Background: Despite discrete autism-related dimensions, such as deficits in communication, empathy and mentalizing are likely to affect the development of personality and despite they actually frequently occur in borderline patients, no research has so far investigated the relationship between autistic traits and Borderline Personality Disorder (BPD). The objective of this study is to investigate the clinical significance of autistic traits in subjects with BPD. Methods: The sample included 50 patients with a clinical diagnosis of BPD and 69 healthy controls. The Structured Clinical Interview for DSM-5 Clinician Version was used to establish the presence of comorbid mental disorders among BPD subjects and to confirm the absence of lifetime mental disorders in the control group. Participants were also asked to fill three self-report instruments: the Adult Autism Subthreshold Spectrum (AdAS Spectrum), the Autism Spectrum Quotient (AQ) and the Mood Spectrum Self-Report (MOODS-SR). Results: Patients with BPD reported higher autistic traits than healthy individuals. Moreover, autistic traits were shown to exert a significant impact on some clinical features and associated manifestation of BPD, such as suicidality and lifetime exposure to physical and/or sexual abuse. Conclusions: Subthreshold autism spectrum may be relevant for subjects suffering from BPD and future research may further address clinical correlates of autistic traits among patients with this disorder.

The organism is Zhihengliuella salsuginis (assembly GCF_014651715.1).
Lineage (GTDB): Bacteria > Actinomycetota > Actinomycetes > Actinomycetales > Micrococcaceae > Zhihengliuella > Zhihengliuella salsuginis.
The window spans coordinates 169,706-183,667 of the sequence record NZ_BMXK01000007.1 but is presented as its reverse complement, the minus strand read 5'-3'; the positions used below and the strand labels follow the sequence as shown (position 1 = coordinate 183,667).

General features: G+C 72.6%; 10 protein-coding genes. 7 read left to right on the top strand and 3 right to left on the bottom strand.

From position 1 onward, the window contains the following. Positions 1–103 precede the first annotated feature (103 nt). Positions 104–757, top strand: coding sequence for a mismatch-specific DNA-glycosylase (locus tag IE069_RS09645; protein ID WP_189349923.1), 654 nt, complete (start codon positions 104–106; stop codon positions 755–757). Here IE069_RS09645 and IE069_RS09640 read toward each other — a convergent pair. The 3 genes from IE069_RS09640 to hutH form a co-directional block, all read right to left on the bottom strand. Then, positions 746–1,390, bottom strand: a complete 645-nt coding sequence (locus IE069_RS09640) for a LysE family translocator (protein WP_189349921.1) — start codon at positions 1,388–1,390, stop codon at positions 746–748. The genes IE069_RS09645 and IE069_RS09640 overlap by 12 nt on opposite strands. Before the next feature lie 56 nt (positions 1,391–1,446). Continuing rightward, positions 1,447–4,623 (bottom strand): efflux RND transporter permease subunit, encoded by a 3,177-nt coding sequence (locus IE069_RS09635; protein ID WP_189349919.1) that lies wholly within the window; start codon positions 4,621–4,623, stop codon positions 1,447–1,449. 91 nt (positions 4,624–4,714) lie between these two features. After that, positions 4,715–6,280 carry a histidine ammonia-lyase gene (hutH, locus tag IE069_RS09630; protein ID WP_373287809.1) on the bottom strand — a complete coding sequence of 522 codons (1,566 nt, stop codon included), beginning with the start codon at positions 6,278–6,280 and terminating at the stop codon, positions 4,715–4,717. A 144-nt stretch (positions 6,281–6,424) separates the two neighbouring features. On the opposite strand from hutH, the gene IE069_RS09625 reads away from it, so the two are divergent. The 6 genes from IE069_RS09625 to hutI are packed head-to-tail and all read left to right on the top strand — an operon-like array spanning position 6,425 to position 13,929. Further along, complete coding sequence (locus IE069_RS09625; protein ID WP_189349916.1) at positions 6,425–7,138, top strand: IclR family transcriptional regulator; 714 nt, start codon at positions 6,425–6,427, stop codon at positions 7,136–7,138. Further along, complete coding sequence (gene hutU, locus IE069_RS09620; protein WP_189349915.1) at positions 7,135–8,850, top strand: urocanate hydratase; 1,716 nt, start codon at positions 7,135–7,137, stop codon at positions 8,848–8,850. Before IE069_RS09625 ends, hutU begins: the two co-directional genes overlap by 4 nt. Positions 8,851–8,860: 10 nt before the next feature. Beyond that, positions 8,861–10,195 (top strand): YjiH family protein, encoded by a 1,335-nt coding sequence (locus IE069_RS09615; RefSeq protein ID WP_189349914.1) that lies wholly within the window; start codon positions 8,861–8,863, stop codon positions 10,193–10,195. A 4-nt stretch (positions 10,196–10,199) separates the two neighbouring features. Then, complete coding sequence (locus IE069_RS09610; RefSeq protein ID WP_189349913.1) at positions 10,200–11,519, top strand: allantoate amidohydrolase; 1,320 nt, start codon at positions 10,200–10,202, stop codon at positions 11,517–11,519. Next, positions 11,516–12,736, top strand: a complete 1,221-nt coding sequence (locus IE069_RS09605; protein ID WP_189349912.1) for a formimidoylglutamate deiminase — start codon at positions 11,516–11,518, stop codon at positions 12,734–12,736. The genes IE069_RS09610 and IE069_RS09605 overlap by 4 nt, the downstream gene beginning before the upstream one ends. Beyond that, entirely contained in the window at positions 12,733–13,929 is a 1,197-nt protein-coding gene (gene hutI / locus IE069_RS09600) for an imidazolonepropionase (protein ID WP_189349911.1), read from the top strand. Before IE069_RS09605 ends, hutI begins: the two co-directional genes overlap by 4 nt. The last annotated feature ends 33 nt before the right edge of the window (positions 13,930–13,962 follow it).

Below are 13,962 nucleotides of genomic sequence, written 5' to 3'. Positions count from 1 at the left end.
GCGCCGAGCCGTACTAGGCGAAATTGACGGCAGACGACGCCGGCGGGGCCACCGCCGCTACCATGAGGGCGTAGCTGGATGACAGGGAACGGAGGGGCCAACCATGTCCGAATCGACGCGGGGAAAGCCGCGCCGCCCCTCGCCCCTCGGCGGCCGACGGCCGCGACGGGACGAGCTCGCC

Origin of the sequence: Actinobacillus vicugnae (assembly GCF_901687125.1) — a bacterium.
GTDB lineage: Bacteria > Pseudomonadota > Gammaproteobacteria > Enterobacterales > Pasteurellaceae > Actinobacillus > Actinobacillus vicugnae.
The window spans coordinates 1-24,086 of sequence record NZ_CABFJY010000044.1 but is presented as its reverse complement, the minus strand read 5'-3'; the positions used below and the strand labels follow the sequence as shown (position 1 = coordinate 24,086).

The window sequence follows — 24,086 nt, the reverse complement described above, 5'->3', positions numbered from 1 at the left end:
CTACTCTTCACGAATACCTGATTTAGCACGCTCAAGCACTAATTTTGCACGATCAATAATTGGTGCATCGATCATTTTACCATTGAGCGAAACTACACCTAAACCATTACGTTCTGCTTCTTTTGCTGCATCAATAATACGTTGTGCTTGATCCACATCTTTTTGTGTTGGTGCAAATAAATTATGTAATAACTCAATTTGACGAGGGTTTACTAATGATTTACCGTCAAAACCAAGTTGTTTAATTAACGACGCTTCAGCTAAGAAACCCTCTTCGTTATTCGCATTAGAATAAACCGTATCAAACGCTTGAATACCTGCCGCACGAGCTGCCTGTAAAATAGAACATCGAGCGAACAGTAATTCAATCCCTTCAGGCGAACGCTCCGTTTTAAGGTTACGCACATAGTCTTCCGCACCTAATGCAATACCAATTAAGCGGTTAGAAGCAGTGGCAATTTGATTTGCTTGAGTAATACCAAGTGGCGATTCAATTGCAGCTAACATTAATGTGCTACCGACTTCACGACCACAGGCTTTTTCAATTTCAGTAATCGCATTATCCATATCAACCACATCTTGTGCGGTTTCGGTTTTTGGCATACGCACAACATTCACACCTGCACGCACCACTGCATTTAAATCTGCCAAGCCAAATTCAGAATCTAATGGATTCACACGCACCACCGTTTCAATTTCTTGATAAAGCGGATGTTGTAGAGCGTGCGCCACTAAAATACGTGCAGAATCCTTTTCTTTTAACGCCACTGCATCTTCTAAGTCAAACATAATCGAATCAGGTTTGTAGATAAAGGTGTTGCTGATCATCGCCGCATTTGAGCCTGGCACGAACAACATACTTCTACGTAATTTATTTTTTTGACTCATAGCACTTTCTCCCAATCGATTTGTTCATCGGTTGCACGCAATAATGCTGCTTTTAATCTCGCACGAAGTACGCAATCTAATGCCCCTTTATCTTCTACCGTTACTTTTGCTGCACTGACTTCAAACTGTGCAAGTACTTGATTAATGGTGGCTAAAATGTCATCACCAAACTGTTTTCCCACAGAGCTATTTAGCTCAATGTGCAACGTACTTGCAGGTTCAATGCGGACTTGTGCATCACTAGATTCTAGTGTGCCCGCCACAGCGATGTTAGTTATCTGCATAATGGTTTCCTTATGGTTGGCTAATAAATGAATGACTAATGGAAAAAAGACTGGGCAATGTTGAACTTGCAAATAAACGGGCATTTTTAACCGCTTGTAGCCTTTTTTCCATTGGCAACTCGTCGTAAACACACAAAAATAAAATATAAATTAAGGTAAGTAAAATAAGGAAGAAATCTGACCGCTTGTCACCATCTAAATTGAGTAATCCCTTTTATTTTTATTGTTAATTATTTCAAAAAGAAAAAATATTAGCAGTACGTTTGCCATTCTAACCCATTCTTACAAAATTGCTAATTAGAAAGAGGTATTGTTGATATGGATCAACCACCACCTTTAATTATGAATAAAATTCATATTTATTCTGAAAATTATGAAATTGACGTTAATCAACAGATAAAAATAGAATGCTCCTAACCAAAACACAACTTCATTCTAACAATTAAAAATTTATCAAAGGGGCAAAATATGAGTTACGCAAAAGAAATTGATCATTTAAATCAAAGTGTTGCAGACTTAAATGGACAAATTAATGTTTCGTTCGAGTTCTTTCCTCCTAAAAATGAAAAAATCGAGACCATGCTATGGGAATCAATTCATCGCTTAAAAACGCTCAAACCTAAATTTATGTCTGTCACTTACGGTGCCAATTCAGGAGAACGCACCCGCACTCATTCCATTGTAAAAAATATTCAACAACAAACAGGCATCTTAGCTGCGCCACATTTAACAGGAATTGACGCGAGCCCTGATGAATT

|Titolo:||Correlates of autistic traits among patients with borderline personality disorder|
|Appare nelle tipologie:||1.1 Articolo in rivista|
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